Sister Erin found the post that triggered today’s topic while Googling for something else. But she stayed on this one a while. She told me she wishes she had known about foods that can help you quit smoking when she quit cold-turkey 12 years ago…
You’ll be ready for a brisk run on the beach if you use these foods to help you quit smoking!
Erin quit after decades of puffing away on tobacco products – and it wasn’t easy. Only her iron resolve not to die ‘young’ from cardio-pulmonary ruin kept her on the straight and narrow. So, I can see how much she would have appreciated the post I’m creating today…
As are many of these list posts, its headlined as a ‘Top 5’ rundown of ‘the best of the best’. But I was sure there were plenty more foods you could lean on to strengthen your resolve. So, I looked further afield for more…
A comprehensive compendium
Nicotine retailing expert, Markus Lindblad from UK food delivery service Haypp, swears by cheese to fight tobacco cravings. His rationale is that any dairy product eaten before smoking makes the smoke taste bad.
Everydayhealth.com concurs with Lindbald: “A study in the journal Nicotine & Tobacco Research, asked a group of 209 smokers which foods interact with the taste of cigarettes to make them more or less palatable. At the top of the list of foods that make cigarettes taste worse: dairy products.”
A Huffpost article reposted by Yahoo!Health notes: “Ginseng is an earthy, warming tea from Korea mostly known for its energy-boosting properties but it can also reduce the effect that nicotine has on the body. Lindblad says this is a ‘mus’ when it comes to reducing smoking intake, as the less effect that nicotine has on your body, the less appealing smoking a cigarette will be.”
Wasn’t this one of the top anti-insomnia foods. too? Yep. “If you need to put something in your mouth to fend off the urge to smoke, try air-popped popcorn,” suggests Tobacco Free Life. “Not only will this low-calorie snack help you quit smoking by keeping your hands and mouth busy, it will also satisfy a salty craving and can help you feel full.”
I was wondering about this one… But as Lindbald insists: “The immediate spicy kick from cinnamon sticks reduces cravings straight away and physically holding the stick will help psychologically when it comes to kicking the habit.”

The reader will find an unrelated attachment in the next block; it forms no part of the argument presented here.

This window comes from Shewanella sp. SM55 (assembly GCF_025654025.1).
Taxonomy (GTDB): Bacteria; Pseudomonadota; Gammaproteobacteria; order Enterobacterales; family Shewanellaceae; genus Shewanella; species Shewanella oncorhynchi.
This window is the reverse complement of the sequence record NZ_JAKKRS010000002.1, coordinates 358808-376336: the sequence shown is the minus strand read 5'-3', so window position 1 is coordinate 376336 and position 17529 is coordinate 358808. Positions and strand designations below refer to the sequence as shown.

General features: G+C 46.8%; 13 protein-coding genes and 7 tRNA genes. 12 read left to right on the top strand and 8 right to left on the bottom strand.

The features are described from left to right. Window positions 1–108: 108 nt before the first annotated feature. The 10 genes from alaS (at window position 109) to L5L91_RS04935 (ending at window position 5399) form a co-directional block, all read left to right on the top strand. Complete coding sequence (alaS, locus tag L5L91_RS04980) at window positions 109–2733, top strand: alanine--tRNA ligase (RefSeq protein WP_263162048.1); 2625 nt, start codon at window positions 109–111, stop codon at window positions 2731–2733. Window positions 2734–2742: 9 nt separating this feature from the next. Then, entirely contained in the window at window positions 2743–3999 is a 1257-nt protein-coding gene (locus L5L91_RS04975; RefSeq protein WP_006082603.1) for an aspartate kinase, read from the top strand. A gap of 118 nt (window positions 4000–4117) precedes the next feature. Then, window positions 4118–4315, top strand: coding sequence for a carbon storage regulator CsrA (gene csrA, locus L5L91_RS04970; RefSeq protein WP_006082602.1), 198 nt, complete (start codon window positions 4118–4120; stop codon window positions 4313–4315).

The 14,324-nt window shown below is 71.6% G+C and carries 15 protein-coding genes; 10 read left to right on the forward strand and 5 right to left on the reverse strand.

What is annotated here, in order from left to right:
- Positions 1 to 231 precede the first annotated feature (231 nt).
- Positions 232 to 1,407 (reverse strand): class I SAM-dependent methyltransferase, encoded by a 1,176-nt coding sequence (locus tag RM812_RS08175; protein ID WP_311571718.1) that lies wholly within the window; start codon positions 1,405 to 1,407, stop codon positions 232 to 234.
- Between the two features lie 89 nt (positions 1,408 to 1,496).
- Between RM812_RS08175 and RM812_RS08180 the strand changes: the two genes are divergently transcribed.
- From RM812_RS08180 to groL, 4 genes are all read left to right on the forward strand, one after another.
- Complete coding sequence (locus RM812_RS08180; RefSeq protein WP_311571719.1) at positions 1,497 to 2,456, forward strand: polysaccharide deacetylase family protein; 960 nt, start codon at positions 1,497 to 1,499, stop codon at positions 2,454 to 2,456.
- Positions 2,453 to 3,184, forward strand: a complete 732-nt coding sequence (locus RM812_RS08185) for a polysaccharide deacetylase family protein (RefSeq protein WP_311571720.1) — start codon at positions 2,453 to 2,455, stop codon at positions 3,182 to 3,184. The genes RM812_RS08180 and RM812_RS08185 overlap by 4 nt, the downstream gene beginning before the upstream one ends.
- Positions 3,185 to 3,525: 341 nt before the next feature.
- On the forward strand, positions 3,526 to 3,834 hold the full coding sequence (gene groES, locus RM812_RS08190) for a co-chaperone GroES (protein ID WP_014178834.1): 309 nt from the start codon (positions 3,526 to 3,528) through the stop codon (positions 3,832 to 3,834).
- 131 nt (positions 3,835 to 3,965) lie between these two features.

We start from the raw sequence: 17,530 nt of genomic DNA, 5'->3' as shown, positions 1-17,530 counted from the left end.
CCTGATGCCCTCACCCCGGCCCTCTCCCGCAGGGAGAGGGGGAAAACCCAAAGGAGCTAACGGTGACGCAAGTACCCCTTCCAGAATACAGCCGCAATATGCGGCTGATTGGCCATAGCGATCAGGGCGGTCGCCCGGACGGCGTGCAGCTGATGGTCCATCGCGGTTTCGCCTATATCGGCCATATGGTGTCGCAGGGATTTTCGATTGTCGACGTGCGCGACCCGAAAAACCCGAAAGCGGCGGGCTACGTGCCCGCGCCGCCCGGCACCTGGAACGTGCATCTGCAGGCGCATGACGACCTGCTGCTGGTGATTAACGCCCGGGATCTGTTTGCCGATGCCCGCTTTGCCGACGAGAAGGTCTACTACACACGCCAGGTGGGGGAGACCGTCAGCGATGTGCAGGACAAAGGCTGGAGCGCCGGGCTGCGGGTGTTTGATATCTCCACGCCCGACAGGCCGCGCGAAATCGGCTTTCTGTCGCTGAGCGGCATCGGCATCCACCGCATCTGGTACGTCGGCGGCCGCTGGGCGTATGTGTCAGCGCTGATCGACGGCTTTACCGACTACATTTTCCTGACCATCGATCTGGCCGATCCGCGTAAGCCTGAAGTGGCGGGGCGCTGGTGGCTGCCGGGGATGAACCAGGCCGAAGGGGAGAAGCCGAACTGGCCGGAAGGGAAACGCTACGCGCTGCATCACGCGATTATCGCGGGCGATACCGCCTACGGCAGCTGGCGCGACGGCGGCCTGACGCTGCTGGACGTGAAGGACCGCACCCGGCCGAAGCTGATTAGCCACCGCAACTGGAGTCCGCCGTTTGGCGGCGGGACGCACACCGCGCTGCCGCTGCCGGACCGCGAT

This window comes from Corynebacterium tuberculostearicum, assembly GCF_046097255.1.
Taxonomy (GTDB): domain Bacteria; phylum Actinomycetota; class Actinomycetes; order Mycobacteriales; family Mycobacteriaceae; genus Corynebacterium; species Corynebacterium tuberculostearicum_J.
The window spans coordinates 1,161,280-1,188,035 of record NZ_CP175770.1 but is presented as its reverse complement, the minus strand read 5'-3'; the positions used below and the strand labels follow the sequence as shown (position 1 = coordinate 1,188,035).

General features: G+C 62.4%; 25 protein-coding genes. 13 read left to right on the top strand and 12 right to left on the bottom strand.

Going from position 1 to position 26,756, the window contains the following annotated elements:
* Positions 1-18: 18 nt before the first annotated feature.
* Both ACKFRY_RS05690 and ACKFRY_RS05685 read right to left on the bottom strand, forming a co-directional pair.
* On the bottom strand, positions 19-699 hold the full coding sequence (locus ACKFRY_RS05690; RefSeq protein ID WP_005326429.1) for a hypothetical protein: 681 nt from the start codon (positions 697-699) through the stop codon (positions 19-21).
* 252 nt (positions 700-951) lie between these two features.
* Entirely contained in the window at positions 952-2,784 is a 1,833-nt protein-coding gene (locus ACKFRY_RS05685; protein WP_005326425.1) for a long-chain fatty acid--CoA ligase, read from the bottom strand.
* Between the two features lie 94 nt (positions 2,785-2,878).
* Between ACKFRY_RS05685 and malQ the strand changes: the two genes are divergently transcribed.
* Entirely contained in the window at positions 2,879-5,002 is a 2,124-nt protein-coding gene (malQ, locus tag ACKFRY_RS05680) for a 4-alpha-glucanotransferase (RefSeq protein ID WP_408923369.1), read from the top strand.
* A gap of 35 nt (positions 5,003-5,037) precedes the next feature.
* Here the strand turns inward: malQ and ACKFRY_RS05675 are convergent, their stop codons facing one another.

Fruits and Veggies
All the sources we consulted recommended eating more fruits and veggies, as snacks. A study reported in the journal Nicotine & Tobacco Research demonstrated that, when you’re quitting, it’s a good idea to pile on the produce on.” Just having carrot or a wax bean in your hand can help. “When the researchers analyzed 1,000 smokers, they found that those who ate the most fruits and vegetables were three times more likely to have stayed smoke-free for at least the past 30 days than those who ate the least.”
Sugar-free Gum and Mints
This one should be no-brainer. Keeps your mouth occupied and, like other suggested foods in this list, makes tobacco taste rotten. Cautions Lindbald: “Note that sugar-free is essential, as sugar is actually known for enhancing the taste of cigarettes!”
I’ve never smoked. In fact I developed an intense sensitivity to tobacco smoke when I was about 5. I was at a particularly Christmas party at the home of a fried of my Dad. ALL the adults were smoking. The air was so thick you could probably have walked on it. I began coughing wrackingly, uncontrollably and fled to the basement where I was able to recover by the time my folks called it a night. So, I credit trauma with keeping me off the tobacco treadmill. I’ve met others who had the same experience..
But for those who are addicted to the stuff… I hope the foods I’ve presented today for your consideration help you quit!
~ Maggie J.